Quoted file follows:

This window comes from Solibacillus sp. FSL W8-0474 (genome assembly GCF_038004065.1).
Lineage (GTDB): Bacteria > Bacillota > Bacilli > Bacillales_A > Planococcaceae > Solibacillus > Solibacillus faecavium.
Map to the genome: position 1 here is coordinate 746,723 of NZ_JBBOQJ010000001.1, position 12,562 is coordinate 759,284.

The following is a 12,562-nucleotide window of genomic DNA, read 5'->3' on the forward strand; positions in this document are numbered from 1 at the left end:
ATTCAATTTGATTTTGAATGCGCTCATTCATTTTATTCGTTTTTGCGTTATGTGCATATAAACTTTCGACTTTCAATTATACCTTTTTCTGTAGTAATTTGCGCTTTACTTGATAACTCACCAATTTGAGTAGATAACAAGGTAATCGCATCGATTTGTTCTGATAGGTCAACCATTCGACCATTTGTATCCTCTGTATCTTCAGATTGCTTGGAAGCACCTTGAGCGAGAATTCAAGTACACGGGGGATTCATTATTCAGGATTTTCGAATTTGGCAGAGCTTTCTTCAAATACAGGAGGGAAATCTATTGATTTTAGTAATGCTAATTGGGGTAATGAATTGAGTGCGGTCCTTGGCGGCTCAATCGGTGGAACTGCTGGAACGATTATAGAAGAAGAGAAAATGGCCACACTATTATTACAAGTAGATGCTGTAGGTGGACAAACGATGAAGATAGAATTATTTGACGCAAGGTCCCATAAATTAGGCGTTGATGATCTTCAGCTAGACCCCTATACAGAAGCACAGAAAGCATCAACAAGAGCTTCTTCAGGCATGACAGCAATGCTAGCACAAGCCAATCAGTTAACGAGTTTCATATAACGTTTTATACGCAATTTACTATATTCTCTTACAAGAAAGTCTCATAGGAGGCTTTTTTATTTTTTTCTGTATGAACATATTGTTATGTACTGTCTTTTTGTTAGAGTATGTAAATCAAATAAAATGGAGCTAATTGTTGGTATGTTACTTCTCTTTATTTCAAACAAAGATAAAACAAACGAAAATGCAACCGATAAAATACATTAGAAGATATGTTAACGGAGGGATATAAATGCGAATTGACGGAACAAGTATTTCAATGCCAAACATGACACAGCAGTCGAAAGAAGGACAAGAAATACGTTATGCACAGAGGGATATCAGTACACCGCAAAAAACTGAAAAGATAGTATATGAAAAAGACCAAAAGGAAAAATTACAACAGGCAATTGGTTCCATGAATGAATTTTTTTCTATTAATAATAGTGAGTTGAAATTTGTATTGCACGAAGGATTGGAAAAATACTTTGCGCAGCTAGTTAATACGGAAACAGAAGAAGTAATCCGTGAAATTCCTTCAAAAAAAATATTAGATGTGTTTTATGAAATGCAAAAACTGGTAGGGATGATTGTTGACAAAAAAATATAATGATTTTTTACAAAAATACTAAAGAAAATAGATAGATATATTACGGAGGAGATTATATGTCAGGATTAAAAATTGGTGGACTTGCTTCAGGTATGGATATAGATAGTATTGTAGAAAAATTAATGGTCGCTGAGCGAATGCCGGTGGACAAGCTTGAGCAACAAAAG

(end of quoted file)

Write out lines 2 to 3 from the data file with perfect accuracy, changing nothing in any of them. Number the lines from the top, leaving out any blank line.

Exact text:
Lineage (GTDB): Bacteria > Bacillota > Bacilli > Bacillales_A > Planococcaceae > Solibacillus > Solibacillus faecavium.
Map to the genome: position 1 here is coordinate 746,723 of NZ_JBBOQJ010000001.1, position 12,562 is coordinate 759,284.